Dylan McKinnon, the voice actor narrating Cold Iron, brings a lot of character and flavor to the game. Were there specific inspirations that you had him look at before recording?
I have to give big credit to Dylan because he's been with us almost since the beginning, and as the game's development and story evolved, he kept refining his character and digging a little deeper with each revision. As a result, a request that started as simply as “Can you do Matthew McConaughey as a cowboy?” quickly evolved into something completely original.
Without spoiling the story, it is safe to say that the game takes some unexpected turns, narratively. How early was the decision made to move beyond a standard Western motif? What was involved in that decision?
That decision was made literally minutes after the idea for a dueling VR game came about. We knew we wanted these crazy situations like dueling a tank, and so the story had to follow suit to get us to those moments. Again, we knew we'd need the extra variety to keep things fresh.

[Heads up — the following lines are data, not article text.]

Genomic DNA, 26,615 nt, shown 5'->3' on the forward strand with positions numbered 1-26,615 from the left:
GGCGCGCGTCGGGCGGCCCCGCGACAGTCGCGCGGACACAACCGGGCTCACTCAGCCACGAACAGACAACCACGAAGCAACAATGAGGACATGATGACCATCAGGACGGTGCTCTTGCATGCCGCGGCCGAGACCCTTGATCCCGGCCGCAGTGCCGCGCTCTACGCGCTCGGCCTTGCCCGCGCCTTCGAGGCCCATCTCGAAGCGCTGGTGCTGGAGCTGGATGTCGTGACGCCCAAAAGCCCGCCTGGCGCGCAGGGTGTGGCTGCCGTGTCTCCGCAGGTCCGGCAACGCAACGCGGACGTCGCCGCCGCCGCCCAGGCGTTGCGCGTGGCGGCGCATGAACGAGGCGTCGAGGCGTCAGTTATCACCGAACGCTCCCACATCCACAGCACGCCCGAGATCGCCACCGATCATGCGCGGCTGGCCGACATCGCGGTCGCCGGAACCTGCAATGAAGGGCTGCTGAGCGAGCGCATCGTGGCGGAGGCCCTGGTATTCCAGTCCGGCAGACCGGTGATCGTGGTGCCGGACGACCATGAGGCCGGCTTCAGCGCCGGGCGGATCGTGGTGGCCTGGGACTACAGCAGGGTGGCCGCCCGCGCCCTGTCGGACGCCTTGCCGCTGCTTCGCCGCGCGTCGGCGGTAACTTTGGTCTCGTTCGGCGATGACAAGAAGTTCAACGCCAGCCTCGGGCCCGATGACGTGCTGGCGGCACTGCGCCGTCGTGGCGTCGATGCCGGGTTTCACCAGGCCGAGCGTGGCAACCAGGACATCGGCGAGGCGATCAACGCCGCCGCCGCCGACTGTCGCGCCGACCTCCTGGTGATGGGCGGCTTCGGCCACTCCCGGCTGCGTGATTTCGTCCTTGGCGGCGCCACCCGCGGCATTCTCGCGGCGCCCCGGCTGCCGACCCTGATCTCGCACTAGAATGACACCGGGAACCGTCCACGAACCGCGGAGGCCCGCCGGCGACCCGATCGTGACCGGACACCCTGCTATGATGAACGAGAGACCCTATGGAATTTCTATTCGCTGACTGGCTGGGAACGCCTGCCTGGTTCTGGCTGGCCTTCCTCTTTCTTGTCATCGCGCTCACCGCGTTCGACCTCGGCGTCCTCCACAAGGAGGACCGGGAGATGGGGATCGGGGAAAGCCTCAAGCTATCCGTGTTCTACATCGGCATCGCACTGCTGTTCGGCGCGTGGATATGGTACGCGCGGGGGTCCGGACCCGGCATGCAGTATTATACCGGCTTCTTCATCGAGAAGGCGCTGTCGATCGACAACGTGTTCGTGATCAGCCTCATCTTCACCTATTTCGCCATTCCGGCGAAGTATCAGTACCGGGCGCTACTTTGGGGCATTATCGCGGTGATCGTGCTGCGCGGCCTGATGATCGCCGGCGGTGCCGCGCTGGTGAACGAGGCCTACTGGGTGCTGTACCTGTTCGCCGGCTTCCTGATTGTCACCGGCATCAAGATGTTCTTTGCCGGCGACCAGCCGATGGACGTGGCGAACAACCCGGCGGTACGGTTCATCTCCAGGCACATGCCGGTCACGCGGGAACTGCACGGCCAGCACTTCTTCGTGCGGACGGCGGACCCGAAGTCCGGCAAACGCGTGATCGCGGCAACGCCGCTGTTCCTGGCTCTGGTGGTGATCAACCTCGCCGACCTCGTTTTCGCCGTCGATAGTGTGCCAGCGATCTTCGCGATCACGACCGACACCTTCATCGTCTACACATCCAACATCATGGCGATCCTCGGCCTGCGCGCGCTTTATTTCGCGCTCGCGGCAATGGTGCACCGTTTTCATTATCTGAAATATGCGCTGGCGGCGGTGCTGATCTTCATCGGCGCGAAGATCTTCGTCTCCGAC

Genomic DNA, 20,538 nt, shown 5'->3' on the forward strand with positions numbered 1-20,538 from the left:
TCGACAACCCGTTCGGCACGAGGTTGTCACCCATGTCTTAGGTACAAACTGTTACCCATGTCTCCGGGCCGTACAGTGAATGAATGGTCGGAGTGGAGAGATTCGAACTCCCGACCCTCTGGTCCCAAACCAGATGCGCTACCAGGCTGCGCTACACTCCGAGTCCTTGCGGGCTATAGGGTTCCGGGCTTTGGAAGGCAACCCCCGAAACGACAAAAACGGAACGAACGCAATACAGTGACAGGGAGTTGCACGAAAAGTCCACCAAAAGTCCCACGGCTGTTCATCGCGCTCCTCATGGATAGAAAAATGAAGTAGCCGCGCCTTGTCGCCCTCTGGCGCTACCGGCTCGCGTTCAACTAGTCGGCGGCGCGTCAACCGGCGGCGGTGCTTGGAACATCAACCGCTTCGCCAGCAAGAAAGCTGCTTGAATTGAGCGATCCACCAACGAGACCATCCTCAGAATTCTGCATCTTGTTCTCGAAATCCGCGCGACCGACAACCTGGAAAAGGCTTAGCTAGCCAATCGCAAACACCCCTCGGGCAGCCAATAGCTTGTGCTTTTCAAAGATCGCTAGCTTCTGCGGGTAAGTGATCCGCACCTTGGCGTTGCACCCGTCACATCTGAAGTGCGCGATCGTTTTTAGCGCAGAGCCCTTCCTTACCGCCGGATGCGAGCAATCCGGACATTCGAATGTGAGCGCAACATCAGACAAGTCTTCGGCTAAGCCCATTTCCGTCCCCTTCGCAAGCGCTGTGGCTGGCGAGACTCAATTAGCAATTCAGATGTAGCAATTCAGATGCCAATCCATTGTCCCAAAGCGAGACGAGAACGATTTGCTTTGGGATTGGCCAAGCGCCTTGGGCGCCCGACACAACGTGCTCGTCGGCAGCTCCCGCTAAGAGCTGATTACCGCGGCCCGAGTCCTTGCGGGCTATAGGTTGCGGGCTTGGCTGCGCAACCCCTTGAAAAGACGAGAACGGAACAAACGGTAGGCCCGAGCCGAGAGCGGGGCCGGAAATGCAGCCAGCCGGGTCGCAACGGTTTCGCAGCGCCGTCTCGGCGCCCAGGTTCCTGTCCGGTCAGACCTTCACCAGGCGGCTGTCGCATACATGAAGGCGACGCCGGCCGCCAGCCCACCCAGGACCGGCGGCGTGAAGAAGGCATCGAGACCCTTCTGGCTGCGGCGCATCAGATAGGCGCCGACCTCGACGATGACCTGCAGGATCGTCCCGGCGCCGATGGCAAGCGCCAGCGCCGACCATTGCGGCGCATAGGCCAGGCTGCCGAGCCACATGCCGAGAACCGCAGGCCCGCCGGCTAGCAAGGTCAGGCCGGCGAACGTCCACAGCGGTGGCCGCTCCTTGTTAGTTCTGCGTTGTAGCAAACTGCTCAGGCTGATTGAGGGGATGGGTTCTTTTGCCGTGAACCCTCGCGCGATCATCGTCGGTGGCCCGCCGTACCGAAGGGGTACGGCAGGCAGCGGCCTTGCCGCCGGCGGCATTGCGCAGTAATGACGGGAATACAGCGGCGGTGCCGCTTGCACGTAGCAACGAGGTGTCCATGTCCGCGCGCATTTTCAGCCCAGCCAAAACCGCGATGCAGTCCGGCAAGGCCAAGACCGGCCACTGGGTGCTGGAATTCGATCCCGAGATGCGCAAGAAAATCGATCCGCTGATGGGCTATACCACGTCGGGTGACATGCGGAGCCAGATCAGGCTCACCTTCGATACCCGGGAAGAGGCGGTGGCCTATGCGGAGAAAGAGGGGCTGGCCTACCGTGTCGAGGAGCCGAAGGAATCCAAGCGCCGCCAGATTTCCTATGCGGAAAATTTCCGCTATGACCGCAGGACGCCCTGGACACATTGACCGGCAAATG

Was it difficult to fine-tune the game’s difficulty? Were there concerns that perhaps players would be unable to ramp up enough to beat the game? Were there any challenges that you removed from the game or toned down due to difficulty?
It was probably the single biggest development challenge. We knew we wanted something that hearkened back to “old school” difficulty, but at the same time wasn't just trial and error like some of those old games could be. We spent months adjusting difficulty curve to make sure players start from humble beginnings and end as lightning-fast gunslingers. There's a real sense of satisfaction when you finally overcome each challenge.
Do you have any plans for a sequel or DLC with additional opponents?